Oh, I’ve been meaning to write about this book for a long time now.
Okay, so I didn’t actually get this from a secondhand bookshop, as Borough Press‘s #BookADayUK prompt suggests. However, I did get it secondhand, and boy oh boy, is it a gem.
I picked up Woman’s Day Encyclopedia of Cookery, Vol. 1 (yes, there are apparently more volumes; is that a threat on their part?) from the breakroom table at my last job. When I began flipping through the pages, my first thought was of BE BOLD WITH BANANAS.
Never be bold with bananas, kids.
The Woman’s Day Encyclopedia of Cookery, Vol. 1 is not quite as bold or ground-breaking as BE BOLD WITH BANANAS—thank heavens for that—but it covers everything from abalone to bean sprouts, and that’s a lot of room to do a lot of damage.
Take, for example, artichokes. I love a good artichoke, but you have to think, the first person who ever looked at one of those plants and thought, “Hey, I bet this would be DELICIOUS” must have been close to starving, because those things are like the porcupines of the vegetable world.
But they don’t deserve this:
My first thought upon seeing this was “OMG WHAT ARE THOSE GRAINY ROUND THINGS ON THE OUTSIDE?” My second thought was that the little salt cellar is adorable. But it doesn’t make up for the travesty sitting front and center.
Backing up alphabetically to apricots, we can see that even fruit is not safe in this chamber of horrors:
For starters, canned apricots. Secondly WHAT ARE THOSE ARE THOSE HOT DOG BUNS WHAT THE HELL?
Oh, but it gets better… or worse, depending on how you look at it. Take curried apricot pork chops.
Good luck finding the pork chops swimming in that soup of sick. Are they trying to traumatize people here? Did the photographer get sick right before he was supposed to take this shot?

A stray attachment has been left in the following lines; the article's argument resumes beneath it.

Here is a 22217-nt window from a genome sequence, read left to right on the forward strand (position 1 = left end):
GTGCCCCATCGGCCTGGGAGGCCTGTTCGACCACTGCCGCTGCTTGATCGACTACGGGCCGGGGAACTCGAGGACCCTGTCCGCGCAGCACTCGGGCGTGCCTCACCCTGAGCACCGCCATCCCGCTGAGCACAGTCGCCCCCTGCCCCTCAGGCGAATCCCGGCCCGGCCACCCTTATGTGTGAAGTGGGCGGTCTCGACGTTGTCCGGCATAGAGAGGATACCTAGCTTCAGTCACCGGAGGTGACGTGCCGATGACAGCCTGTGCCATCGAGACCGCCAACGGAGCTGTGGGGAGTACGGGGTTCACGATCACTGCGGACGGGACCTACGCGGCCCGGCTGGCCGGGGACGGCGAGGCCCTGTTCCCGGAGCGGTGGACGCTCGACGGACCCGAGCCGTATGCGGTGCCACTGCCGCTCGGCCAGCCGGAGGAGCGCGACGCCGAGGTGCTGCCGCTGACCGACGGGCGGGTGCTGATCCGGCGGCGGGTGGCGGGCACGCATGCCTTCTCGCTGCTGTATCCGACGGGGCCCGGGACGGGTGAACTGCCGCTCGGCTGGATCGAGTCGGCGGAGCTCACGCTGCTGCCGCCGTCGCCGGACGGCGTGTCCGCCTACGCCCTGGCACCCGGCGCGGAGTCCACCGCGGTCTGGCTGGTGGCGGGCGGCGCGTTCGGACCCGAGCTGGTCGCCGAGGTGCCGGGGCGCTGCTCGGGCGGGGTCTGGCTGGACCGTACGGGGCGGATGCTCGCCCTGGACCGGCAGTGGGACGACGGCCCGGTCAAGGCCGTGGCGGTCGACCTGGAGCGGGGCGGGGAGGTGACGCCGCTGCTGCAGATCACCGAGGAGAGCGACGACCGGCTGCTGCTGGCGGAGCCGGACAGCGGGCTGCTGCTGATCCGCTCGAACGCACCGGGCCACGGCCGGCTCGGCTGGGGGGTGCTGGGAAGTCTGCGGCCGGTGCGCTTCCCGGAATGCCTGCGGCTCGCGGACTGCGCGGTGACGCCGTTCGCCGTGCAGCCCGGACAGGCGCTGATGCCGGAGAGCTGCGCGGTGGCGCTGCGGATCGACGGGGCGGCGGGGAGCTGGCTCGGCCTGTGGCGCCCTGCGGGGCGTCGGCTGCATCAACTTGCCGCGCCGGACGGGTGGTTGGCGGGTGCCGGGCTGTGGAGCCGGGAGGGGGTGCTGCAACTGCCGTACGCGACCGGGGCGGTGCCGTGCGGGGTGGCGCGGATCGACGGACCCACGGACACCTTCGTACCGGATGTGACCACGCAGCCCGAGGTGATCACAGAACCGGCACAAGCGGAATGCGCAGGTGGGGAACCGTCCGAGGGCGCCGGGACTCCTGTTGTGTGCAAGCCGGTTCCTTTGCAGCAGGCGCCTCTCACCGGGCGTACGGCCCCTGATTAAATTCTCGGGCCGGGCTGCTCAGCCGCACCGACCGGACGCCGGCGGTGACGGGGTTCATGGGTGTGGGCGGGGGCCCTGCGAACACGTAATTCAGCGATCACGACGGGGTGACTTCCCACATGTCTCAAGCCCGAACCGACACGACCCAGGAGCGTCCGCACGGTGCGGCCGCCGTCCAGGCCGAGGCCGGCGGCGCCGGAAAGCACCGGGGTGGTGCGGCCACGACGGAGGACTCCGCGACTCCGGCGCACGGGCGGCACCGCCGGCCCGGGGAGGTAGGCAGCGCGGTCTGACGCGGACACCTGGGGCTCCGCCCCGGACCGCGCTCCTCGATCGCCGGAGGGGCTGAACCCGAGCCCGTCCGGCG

What they do to avocados is just as bad, though:
If they wanted to be accurate, they should have called the avocado lime pie “How to turn your kids off of avocados, and limes, and pies. And living.”
As you can tell, sumptuous photography was an important part of this terrine of terror. Take, for example, this photo of several dishes artfully arrayed:
This shows how important it is to make sure the food matches the room. Well, at least the retro sofa looks appealing.
When we dive into the text, we find horrors to match the photos. From the section on “Favorite Recipes from Our Fifty States” we find this under Maryland:
Yeah, I have no words either. Except the one that jumped out at me: intestines. INTESTINES, people.
You like beignets? Not anymore:
Of course, I have saved the worst for last. I can’t spare you from the attack of the aspic:
You want to cook superbly, Helen? Start by never making an aspic, ever.
Nonononono! (Is that—is that blood?)
As you know, I am working on thinning out my bookshelves lately, but I’m torn with this book. Do I get it out of the house, or do I keep it from falling into other unsuspecting hands? The horror, I tell you. The horror.